PIER FRANCESCO MOLA | PROFILE OF A MAN WEARING A TURBAN
40,000 to - 60,000 GBP
Property from Galleria Porcini, Naples
PIER FRANCESCO MOLA
Coldrerio 1612 - 1666 Rome
PROFILE OF A MAN WEARING A TURBAN
oil on canvas
unframed: 70 x 56.5 cm.; 27 1/2 x 22 1/4 in.
framed: 85 x 72 cm; 33 1/2 x 28 3/8 in.
To view Shipping Calculator, please click here
The canvas is relined and stable. The paint surface is in generally good condition. There are several restored damages to the background: a cross-shaped restoration to the left of the turban (10 x 15 cm); a diagonal restored tear towards the upper left corner; an S shaped restored tear below his chin; and an area of restoration on the left edge of his cloak. There are various re-touchings and restorations around the extremities on all four margins, particularly in the lower right corner. The painting has been expertly restored and requires no further attention.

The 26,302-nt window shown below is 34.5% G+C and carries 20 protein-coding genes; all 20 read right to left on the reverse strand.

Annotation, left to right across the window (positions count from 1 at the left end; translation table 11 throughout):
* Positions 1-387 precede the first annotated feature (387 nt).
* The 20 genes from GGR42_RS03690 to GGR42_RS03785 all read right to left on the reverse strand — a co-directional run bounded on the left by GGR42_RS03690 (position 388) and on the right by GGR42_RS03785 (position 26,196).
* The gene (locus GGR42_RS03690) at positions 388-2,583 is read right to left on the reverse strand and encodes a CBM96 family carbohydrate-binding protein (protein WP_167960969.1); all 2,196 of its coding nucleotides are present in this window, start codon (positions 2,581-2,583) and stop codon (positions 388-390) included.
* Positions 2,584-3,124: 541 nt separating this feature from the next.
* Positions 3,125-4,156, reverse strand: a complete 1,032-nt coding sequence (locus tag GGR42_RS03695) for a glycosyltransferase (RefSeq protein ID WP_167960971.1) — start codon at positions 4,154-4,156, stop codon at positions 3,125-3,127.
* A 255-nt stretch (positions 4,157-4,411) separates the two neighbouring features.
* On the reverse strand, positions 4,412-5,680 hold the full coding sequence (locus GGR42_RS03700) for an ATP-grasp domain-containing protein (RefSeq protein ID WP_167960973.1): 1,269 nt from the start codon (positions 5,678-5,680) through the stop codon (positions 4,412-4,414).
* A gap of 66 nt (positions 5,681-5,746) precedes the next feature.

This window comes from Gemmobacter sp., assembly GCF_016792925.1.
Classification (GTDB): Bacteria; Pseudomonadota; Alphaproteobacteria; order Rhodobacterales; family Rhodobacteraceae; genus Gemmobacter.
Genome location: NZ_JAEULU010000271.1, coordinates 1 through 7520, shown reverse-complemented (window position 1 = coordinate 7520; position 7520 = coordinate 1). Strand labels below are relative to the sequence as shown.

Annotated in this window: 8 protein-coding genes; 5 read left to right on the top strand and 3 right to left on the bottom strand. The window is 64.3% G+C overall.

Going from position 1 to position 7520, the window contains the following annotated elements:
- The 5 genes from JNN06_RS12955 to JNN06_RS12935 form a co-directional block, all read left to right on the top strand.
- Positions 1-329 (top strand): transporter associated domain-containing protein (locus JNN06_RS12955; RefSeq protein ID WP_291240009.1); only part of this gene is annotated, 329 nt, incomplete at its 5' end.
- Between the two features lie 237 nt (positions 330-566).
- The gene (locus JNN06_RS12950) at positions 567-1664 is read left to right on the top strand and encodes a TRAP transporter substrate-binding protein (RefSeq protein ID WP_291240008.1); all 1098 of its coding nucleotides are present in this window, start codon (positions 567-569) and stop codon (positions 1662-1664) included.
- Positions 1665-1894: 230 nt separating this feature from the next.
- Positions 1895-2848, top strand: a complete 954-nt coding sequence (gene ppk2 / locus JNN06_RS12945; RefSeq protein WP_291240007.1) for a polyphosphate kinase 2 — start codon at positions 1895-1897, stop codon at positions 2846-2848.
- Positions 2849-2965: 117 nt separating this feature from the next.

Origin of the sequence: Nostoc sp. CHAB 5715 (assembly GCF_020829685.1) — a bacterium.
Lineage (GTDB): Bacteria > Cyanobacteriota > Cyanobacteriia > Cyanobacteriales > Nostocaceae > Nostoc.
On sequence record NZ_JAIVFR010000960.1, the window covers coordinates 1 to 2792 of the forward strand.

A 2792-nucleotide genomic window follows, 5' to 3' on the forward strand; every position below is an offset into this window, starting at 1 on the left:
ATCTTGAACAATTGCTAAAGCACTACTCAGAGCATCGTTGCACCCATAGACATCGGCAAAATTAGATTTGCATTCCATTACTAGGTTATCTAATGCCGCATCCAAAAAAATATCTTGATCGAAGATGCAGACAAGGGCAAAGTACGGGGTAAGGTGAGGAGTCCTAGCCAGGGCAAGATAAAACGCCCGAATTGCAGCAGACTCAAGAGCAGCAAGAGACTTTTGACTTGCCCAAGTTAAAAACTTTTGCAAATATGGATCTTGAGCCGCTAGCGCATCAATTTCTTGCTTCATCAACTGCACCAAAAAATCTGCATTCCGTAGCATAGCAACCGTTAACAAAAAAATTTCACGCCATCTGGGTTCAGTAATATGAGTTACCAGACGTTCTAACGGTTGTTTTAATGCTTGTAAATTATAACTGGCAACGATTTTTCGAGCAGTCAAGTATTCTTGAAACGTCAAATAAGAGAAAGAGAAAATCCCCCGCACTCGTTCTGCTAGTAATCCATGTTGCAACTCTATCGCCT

The lot is sold in the condition it is in at the time of sale. The condition report is provided to assist you with assessing the condition of the lot and is for guidance only. Any reference to condition in the condition report for the lot does not amount to a full description of condition. The images of the lot form part of the condition report for the lot. Certain images of the lot provided online may not accurately reflect the actual condition of the lot. In particular, the online images may represent colors and shades which are different to the lot's actual color and shades. The condition report for the lot may make reference to particular imperfections of the lot but you should note that the lot may have other faults not expressly referred to in the condition report for the lot or shown in the online images of the lot. The condition report may not refer to all faults, restoration, alteration or adaptation. The condition report is a statement of opinion only. For that reason, the condition report is not an alternative to taking your own professional advice regarding the condition of the lot. NOTWITHSTANDING THIS ONLINE CONDITION REPORT OR ANY DISCUSSIONS CONCERNING A LOT, ALL LOTS ARE OFFERED AND SOLD "AS IS" IN ACCORDANCE WITH THE CONDITIONS OF SALE/BUSINESS APPLICABLE TO THE RESPECTIVE SALE.